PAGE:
His Lunar New Year
Written by Andrew Kao
As January comes to an end, a lot of us have made a New Years resolution at the beginning of the month and have completely forgot about them. As we close out the month and enter the month of February, a different kind of new year is happening, the lunar new year or Chinese New Year or even the Spring Festival to some. Though there is no set date in the Gregorian calendar because the lunar new year would follow the lunar calendar (naturally), it was harder to pinpoint when this day will come every year. This day would fall anywhere between the dates of January 23rd and February 20th. I was never good at keeping track of how the lunar calendar but luckily being a child of immigrated parents, that is something I never had to really keep track of.
A time of celebration and festivities with families and loved ones. Growing up in a Taiwanese American household I was lucky to celebrate both. Watching the ball drop with family and seeing the beautiful lights and confetti come out in time square and gazing at the hundreds of thousands of people who came from around the world, stand in the cold only to count down into the new year. Though this was and will continue to be a family tradition of ours, what this new year really meant for us was that a few weeks later it would be a more festive new year for us.
This holiday was one of the biggest holiday in our household (next to Christmas and Thanksgiving). And like all major holidays, family this one was always the main focus. Whatever problems we had with each other, we had to set them aside and come together. Nothing else mattered for the next few days. Preparation for this holiday meant spending a full day just to clean the house. This was a sign of warding off and get rid of the old energy or bad vibes that may have been lingering around the house. Giant red scrolls were plastered all over the doorways and entrance, each with a different message, usually for luck into the new year and bountiful blessings and many more. After all the cleaning was done, the following day was dedicated solely to shop for groceries and other festival items.
The last and final day of the lunar month was the day. This was when all our family and friends would come and gather together to bond and celebrate the new year. Almost like New Year’s Eve and popping champagne, except in my opinion a little more extravagant. On that night, we would welcome all our family and friends into our home with a list of different phrases and sayings. Phrases such as 新年快樂 (xing nian kuai le) meaning happy new year, 恭喜發財 (gong xi fa cai) which means congratulations and prosperity, 萬事如意 (wan shi ru yi) which means hope everything goes smoothly and many other phrases embedded in our minds.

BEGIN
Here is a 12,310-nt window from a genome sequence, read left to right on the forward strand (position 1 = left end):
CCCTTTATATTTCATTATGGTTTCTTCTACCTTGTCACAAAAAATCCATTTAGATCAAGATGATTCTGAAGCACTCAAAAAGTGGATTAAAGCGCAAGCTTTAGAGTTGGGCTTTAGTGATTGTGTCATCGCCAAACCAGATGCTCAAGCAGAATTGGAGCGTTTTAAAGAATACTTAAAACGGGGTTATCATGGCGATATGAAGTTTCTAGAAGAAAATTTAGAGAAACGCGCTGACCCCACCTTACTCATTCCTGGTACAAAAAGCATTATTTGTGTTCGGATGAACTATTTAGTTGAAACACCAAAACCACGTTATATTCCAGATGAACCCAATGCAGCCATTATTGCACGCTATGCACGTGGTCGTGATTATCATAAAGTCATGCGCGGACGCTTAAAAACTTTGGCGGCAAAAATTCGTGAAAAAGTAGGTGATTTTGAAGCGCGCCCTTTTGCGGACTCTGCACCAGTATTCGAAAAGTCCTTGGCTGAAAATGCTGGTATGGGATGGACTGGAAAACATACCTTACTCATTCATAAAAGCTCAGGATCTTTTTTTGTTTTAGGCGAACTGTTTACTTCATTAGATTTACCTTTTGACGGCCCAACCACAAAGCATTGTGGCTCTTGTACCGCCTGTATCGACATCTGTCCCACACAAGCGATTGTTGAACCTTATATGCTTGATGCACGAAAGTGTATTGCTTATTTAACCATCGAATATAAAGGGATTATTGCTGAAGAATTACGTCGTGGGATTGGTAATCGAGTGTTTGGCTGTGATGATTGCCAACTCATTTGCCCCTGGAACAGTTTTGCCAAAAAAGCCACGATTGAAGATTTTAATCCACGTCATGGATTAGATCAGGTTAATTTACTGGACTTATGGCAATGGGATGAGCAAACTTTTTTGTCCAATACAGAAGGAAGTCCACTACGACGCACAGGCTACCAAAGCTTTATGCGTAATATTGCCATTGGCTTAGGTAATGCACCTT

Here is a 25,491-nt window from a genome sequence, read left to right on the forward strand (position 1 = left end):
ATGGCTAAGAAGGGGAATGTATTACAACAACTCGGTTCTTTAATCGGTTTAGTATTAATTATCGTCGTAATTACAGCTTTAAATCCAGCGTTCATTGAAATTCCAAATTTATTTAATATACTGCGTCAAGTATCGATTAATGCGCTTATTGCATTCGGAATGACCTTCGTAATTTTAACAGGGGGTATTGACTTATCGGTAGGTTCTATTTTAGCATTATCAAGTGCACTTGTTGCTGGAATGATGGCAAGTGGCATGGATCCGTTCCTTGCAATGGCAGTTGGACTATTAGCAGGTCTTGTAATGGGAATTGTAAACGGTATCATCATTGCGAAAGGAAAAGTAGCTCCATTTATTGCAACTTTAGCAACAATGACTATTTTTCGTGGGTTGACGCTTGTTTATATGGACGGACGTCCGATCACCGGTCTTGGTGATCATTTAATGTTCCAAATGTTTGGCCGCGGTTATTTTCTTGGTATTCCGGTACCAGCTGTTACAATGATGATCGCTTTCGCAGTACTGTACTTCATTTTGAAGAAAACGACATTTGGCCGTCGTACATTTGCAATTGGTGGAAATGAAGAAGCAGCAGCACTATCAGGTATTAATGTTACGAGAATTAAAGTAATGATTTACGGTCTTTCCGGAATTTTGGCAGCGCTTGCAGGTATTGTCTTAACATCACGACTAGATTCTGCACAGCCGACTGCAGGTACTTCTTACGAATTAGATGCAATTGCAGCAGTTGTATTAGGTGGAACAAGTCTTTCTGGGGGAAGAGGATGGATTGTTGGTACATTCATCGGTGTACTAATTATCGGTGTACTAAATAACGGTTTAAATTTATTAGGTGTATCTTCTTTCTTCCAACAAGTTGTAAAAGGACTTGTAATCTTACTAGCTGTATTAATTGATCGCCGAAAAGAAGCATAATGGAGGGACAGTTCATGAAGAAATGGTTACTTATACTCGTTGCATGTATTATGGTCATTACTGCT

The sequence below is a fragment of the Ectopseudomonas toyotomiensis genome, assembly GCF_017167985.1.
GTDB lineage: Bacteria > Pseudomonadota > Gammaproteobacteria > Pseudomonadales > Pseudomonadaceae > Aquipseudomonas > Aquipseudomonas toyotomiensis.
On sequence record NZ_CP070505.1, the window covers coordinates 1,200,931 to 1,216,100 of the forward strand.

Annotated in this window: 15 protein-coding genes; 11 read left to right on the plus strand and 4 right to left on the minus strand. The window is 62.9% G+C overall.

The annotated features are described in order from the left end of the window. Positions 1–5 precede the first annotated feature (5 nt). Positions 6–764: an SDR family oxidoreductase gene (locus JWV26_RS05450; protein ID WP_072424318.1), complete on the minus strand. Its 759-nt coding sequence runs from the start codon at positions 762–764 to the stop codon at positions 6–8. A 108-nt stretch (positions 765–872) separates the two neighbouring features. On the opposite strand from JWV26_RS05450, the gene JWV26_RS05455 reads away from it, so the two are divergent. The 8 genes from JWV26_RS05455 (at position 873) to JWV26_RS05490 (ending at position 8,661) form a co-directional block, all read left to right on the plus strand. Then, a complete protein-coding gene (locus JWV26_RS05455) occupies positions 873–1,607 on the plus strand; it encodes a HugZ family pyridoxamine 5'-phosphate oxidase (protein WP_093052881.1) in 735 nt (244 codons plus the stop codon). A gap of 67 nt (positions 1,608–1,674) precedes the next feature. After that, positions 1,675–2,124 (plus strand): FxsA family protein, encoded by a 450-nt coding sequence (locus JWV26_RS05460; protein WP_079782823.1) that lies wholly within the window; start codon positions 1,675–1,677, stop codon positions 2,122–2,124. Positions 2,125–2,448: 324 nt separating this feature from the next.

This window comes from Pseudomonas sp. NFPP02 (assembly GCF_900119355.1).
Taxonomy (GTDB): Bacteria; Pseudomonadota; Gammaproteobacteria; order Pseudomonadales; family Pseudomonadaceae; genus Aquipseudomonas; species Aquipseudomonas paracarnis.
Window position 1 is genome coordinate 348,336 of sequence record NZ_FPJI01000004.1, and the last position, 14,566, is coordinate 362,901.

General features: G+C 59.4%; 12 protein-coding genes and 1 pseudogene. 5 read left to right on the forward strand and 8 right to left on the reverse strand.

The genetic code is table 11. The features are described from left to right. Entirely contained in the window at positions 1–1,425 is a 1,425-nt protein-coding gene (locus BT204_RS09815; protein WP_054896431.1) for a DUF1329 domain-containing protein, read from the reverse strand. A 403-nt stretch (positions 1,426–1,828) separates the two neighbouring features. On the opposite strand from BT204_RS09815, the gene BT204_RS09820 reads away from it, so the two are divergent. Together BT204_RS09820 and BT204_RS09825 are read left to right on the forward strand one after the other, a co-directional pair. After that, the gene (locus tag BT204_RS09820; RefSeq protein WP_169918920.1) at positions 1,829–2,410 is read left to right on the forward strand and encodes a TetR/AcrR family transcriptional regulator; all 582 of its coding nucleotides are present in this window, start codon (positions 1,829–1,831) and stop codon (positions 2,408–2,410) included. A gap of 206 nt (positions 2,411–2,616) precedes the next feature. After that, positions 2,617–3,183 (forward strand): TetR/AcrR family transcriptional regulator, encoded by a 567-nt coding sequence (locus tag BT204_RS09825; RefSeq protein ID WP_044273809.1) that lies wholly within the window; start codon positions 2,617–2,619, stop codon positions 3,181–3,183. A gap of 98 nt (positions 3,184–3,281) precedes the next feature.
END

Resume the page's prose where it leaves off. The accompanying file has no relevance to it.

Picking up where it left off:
When dinner time comes around there is a whole buffet of traditional food. The food for Chinese New Years is usually pretty standard. There will usually always be some long noodles representing living a long life, dumplings are usually a symbol of unity because of it’s round shape, rice cake because the Chinese word for rice cake is (nian gao), which also sounds like ‘high year’, which represents a bigger and better year coming. Another word would be orange because the word for orange would be cheng which also sounds like the word success, so usually there would be a lot of oranges lying around the household. And the list goes on and on.
The tradition is suppose to continue with firecrackers but living in New York where firecrackers aren’t considered legal, we usually skip that tradition. But, the firecrackers are usually set off to scare away the evil spirits . Usually, the one who sets off the firecracker will obtain good luck throughout the new year.
The night finally ends with the best part (for kids specifically), where the elders and married couples usually gather together and hand out red envelopes with money inside. This is a custom done because we believe that this will ward off all the evil in the life and keep the younger generation from sickness. Red was chosen because of the lucky color and inside the envelope usually contains money amounting to an even digit because of Chinese superstitions. Usually, the festivities continue throughout China and all parts of Asia that celebrate this holiday. Different parts of Asia might celebrate differently but for me, this is what I know and what I’m accustomed to. This is my Chinese New Year.
Usually, the festivities continue throughout China and all parts of Asia that celebrate this holiday. Different parts of Asia might celebrate differently but for me, this is what I know and what I’m accustomed to. This is my Chinese New Year.